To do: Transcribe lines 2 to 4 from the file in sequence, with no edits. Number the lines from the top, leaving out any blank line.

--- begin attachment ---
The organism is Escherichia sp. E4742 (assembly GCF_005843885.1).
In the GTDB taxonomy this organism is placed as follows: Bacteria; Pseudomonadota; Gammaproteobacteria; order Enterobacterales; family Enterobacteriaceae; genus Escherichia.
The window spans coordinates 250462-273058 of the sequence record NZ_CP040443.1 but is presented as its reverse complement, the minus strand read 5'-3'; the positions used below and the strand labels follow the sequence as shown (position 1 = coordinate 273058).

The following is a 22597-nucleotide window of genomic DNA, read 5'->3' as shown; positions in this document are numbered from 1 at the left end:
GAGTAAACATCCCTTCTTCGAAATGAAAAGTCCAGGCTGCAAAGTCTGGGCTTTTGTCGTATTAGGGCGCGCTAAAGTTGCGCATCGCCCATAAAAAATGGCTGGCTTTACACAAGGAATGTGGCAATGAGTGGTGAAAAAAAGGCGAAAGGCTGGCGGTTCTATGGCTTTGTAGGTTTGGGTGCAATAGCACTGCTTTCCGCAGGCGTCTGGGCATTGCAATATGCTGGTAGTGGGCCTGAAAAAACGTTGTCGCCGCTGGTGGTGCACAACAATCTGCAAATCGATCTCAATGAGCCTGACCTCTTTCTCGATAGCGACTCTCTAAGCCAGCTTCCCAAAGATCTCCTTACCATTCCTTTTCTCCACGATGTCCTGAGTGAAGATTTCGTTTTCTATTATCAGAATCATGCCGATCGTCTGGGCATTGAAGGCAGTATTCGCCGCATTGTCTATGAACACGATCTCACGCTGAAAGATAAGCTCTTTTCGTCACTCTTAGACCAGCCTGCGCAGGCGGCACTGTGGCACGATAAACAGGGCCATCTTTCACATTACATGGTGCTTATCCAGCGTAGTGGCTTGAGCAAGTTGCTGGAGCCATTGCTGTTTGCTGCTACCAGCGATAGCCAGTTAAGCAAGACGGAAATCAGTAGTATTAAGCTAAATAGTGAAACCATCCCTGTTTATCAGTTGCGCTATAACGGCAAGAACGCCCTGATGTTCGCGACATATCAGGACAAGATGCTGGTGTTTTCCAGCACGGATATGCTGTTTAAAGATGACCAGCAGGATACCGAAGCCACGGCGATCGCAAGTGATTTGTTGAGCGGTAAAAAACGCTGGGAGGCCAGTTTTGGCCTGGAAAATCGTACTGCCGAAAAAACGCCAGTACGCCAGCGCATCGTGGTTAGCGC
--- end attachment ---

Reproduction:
In the GTDB taxonomy this organism is placed as follows: Bacteria; Pseudomonadota; Gammaproteobacteria; order Enterobacterales; family Enterobacteriaceae; genus Escherichia.
The window spans coordinates 250462-273058 of the sequence record NZ_CP040443.1 but is presented as its reverse complement, the minus strand read 5'-3'; the positions used below and the strand labels follow the sequence as shown (position 1 = coordinate 273058).

The following is a 22597-nucleotide window of genomic DNA, read 5'->3' as shown; positions in this document are numbered from 1 at the left end: